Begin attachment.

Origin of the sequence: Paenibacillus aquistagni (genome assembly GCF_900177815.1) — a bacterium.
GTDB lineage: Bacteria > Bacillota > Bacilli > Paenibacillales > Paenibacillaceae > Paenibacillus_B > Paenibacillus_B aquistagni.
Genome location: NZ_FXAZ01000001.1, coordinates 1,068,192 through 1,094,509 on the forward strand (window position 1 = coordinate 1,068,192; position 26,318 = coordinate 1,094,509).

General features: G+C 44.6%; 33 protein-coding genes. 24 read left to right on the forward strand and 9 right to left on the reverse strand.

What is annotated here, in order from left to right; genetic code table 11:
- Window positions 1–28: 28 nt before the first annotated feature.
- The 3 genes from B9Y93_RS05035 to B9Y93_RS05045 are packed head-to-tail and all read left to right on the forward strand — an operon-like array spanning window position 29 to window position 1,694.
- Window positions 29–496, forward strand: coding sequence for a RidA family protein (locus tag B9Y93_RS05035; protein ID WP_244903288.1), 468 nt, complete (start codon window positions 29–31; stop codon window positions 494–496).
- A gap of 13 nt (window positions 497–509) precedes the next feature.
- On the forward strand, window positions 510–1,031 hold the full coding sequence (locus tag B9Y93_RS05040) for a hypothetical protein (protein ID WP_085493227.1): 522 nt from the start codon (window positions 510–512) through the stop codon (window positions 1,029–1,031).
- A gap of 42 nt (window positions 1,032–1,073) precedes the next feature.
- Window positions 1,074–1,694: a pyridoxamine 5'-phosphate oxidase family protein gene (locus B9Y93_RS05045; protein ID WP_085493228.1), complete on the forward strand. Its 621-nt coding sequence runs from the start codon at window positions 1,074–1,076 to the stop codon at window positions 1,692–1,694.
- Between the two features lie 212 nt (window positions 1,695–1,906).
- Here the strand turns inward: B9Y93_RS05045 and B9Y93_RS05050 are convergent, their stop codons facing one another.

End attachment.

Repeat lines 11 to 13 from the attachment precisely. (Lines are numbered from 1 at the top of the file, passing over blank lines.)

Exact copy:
- A gap of 42 nt (window positions 1,032–1,073) precedes the next feature.
- Window positions 1,074–1,694: a pyridoxamine 5'-phosphate oxidase family protein gene (locus B9Y93_RS05045; protein ID WP_085493228.1), complete on the forward strand. Its 621-nt coding sequence runs from the start codon at window positions 1,074–1,076 to the stop codon at window positions 1,692–1,694.
- Between the two features lie 212 nt (window positions 1,695–1,906).